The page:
Good news: Microsoft is about to roll out a patch that fixes a security vulnerability that exists in every version of Windows except XP. Bad news: a gang of Russian hackers, most likely working for Moscow, has been exploiting it to spy on various targets - including the Ukrainians and NATO - for the past five years.
The Washington Post reports on the exploits of a group dubbed "SandWorm" (yes, sci-fi fans, it's a reference to "Dune"):
The group has been active since at least 2009, according to research by iSight Partners, a cybersecurity firm. Its targets in the recent campaign also included a Polish energy firm, a Western European government agency and a French telecommunications firm.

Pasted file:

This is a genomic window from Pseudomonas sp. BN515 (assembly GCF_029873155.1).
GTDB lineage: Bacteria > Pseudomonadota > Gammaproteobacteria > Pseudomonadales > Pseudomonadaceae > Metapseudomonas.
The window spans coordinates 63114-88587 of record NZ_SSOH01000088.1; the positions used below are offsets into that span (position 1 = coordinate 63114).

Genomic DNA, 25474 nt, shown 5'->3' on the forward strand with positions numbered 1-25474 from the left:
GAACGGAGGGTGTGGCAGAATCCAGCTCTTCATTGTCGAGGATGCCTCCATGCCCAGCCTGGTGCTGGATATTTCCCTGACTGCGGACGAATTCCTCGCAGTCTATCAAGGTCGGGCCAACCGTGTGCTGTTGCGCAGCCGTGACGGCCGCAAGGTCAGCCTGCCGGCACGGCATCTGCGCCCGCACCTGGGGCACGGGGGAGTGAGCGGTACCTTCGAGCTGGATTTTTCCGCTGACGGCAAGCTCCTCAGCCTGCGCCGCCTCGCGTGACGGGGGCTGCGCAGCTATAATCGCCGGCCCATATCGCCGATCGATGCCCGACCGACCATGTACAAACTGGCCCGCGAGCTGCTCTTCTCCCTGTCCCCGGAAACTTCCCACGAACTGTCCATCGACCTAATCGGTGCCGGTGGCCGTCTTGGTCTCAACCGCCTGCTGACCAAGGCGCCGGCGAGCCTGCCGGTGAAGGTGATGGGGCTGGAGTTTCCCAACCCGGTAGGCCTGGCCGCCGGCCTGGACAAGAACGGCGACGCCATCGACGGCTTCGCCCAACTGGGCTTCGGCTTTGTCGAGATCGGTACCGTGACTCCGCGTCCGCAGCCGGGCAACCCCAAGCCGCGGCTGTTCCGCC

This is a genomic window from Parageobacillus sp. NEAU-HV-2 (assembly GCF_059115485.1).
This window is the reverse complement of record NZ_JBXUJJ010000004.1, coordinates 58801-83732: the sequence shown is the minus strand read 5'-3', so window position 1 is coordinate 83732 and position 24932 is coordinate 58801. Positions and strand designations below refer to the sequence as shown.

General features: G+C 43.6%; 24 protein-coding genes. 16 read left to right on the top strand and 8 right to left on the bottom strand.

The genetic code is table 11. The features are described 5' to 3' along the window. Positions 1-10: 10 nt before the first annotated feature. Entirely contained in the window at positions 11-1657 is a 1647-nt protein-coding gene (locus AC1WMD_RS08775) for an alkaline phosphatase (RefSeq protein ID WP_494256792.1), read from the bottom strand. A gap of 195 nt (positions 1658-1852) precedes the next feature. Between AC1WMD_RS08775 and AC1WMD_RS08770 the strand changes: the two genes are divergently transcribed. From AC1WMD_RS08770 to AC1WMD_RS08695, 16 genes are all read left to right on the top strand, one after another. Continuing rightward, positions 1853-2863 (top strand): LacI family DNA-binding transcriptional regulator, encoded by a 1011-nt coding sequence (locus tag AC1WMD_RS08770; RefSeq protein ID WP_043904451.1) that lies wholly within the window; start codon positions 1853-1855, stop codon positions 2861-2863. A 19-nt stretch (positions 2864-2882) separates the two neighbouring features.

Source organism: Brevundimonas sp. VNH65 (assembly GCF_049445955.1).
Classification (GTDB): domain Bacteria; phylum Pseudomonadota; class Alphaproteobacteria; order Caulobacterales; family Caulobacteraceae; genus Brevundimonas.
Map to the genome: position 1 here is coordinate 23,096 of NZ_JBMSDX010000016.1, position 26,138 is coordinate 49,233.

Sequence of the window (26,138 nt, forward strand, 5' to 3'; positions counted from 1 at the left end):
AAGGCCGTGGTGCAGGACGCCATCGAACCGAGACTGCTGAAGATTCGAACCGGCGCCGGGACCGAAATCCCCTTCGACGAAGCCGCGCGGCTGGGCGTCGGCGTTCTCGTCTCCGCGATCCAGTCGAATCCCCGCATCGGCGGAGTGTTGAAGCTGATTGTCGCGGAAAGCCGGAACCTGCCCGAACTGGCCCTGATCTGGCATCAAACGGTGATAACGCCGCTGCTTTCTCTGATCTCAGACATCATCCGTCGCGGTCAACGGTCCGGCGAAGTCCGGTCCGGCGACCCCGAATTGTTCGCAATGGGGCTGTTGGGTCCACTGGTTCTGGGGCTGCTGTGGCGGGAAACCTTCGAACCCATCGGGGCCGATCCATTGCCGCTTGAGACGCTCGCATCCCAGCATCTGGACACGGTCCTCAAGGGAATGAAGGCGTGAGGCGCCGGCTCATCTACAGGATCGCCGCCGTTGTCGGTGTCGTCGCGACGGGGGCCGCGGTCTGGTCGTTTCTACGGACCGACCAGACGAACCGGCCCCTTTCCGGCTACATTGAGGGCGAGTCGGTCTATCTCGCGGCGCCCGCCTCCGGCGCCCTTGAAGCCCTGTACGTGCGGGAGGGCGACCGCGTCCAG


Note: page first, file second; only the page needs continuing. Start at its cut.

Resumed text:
“This is consistent with espionage activity,” said iSight Senior Director Stephen Ward. “All indicators from a targeting and lures perspective would indicate espionage with Russian national interests.”
There is no indication that the group was behind a recent spate of intrusions into U.S. banks, including JPMorgan Chase, Ward said.
Current and former U.S. intelligence officials say the capabilities of Russian hackers are on par with those of the United States and Israel.
“It’s possible they’ve become more active in response to the Ukrainian situation,” said a former intelligence official. “And when you become more active, you increase your likelihood of getting caught.”